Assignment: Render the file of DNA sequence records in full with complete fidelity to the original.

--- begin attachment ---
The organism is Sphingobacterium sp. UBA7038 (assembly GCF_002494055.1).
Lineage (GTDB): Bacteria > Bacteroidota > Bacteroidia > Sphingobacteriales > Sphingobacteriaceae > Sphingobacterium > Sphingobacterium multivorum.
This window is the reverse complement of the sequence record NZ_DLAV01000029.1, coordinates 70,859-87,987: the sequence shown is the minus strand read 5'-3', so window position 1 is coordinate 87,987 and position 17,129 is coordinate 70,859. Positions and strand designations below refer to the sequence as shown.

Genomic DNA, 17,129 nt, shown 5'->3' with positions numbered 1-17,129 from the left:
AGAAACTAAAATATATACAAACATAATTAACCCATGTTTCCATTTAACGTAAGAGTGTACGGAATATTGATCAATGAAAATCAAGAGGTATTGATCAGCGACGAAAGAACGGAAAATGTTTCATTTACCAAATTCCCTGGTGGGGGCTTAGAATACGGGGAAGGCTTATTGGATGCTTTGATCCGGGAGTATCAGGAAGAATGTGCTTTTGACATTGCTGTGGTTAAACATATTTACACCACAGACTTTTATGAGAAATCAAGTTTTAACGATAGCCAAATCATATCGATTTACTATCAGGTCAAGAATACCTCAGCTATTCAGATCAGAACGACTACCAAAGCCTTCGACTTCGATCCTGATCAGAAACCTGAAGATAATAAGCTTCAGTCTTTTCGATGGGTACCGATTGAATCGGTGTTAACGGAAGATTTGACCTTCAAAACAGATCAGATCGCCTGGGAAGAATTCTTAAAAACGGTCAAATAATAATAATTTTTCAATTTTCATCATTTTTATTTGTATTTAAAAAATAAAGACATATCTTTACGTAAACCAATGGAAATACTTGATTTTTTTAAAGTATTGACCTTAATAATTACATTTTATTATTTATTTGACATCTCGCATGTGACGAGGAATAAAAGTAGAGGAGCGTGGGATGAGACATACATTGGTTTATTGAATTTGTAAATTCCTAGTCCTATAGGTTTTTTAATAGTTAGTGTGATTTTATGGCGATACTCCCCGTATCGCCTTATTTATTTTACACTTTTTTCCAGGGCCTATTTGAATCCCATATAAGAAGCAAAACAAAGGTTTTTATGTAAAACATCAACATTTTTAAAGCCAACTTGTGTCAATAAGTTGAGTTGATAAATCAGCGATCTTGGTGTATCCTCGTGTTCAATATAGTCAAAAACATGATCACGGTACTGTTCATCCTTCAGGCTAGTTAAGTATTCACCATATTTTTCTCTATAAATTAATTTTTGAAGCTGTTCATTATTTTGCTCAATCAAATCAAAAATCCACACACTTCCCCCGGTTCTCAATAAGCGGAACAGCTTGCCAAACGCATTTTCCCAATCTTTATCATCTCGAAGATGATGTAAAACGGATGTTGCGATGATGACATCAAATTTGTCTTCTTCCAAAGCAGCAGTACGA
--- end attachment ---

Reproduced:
The organism is Sphingobacterium sp. UBA7038 (assembly GCF_002494055.1).
Lineage (GTDB): Bacteria > Bacteroidota > Bacteroidia > Sphingobacteriales > Sphingobacteriaceae > Sphingobacterium > Sphingobacterium multivorum.
This window is the reverse complement of the sequence record NZ_DLAV01000029.1, coordinates 70,859-87,987: the sequence shown is the minus strand read 5'-3', so window position 1 is coordinate 87,987 and position 17,129 is coordinate 70,859. Positions and strand designations below refer to the sequence as shown.

Genomic DNA, 17,129 nt, shown 5'->3' with positions numbered 1-17,129 from the left:
AGAAACTAAAATATATACAAACATAATTAACCCATGTTTCCATTTAACGTAAGAGTGTACGGAATATTGATCAATGAAAATCAAGAGGTATTGATCAGCGACGAAAGAACGGAAAATGTTTCATTTACCAAATTCCCTGGTGGGGGCTTAGAATACGGGGAAGGCTTATTGGATGCTTTGATCCGGGAGTATCAGGAAGAATGTGCTTTTGACATTGCTGTGGTTAAACATATTTACACCACAGACTTTTATGAGAAATCAAGTTTTAACGATAGCCAAATCATATCGATTTACTATCAGGTCAAGAATACCTCAGCTATTCAGATCAGAACGACTACCAAAGCCTTCGACTTCGATCCTGATCAGAAACCTGAAGATAATAAGCTTCAGTCTTTTCGATGGGTACCGATTGAATCGGTGTTAACGGAAGATTTGACCTTCAAAACAGATCAGATCGCCTGGGAAGAATTCTTAAAAACGGTCAAATAATAATAATTTTTCAATTTTCATCATTTTTATTTGTATTTAAAAAATAAAGACATATCTTTACGTAAACCAATGGAAATACTTGATTTTTTTAAAGTATTGACCTTAATAATTACATTTTATTATTTATTTGACATCTCGCATGTGACGAGGAATAAAAGTAGAGGAGCGTGGGATGAGACATACATTGGTTTATTGAATTTGTAAATTCCTAGTCCTATAGGTTTTTTAATAGTTAGTGTGATTTTATGGCGATACTCCCCGTATCGCCTTATTTATTTTACACTTTTTTCCAGGGCCTATTTGAATCCCATATAAGAAGCAAAACAAAGGTTTTTATGTAAAACATCAACATTTTTAAAGCCAACTTGTGTCAATAAGTTGAGTTGATAAATCAGCGATCTTGGTGTATCCTCGTGTTCAATATAGTCAAAAACATGATCACGGTACTGTTCATCCTTCAGGCTAGTTAAGTATTCACCATATTTTTCTCTATAAATTAATTTTTGAAGCTGTTCATTATTTTGCTCAATCAAATCAAAAATCCACACACTTCCCCCGGTTCTCAATAAGCGGAACAGCTTGCCAAACGCATTTTCCCAATCTTTATCATCTCGAAGATGATGTAAAACGGATGTTGCGATGATGACATCAAATTTGTCTTCTTCCAAAGCAGCAGTACGA